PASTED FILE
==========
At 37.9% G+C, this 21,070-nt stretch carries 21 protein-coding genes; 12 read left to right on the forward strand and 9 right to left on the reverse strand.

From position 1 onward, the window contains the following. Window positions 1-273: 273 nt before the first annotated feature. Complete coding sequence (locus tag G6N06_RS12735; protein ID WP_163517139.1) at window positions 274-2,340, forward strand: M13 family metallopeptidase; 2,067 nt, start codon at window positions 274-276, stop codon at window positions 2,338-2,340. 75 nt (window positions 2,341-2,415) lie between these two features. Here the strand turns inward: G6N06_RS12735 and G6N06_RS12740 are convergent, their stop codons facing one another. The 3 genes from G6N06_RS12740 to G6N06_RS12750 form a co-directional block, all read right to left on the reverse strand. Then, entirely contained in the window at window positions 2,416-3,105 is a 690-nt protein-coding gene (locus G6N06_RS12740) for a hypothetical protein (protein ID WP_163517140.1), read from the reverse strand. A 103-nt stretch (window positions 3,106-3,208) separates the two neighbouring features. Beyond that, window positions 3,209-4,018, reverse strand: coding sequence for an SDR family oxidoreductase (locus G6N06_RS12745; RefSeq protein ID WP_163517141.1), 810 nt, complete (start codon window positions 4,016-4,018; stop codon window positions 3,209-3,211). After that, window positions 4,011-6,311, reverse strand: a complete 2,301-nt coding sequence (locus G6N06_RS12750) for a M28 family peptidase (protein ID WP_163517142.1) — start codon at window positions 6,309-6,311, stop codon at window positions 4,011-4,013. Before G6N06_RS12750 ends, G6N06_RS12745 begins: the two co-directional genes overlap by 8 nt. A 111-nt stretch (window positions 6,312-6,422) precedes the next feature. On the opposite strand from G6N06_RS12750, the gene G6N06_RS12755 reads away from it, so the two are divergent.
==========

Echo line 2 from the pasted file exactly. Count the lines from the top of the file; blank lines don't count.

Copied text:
From position 1 onward, the window contains the following. Window positions 1-273: 273 nt before the first annotated feature. Complete coding sequence (locus tag G6N06_RS12735; protein ID WP_163517139.1) at window positions 274-2,340, forward strand: M13 family metallopeptidase; 2,067 nt, start codon at window positions 274-276, stop codon at window positions 2,338-2,340. 75 nt (window positions 2,341-2,415) lie between these two features. Here the strand turns inward: G6N06_RS12735 and G6N06_RS12740 are convergent, their stop codons facing one another. The 3 genes from G6N06_RS12740 to G6N06_RS12750 form a co-directional block, all read right to left on the reverse strand. Then, entirely contained in the window at window positions 2,416-3,105 is a 690-nt protein-coding gene (locus G6N06_RS12740) for a hypothetical protein (protein ID WP_163517140.1), read from the reverse strand. A 103-nt stretch (window positions 3,106-3,208) separates the two neighbouring features. Beyond that, window positions 3,209-4,018, reverse strand: coding sequence for an SDR family oxidoreductase (locus G6N06_RS12745; RefSeq protein ID WP_163517141.1), 810 nt, complete (start codon window positions 4,016-4,018; stop codon window positions 3,209-3,211). After that, window positions 4,011-6,311, reverse strand: a complete 2,301-nt coding sequence (locus G6N06_RS12750) for a M28 family peptidase (protein ID WP_163517142.1) — start codon at window positions 6,309-6,311, stop codon at window positions 4,011-4,013. Before G6N06_RS12750 ends, G6N06_RS12745 begins: the two co-directional genes overlap by 8 nt. A 111-nt stretch (window positions 6,312-6,422) precedes the next feature. On the opposite strand from G6N06_RS12750, the gene G6N06_RS12755 reads away from it, so the two are divergent.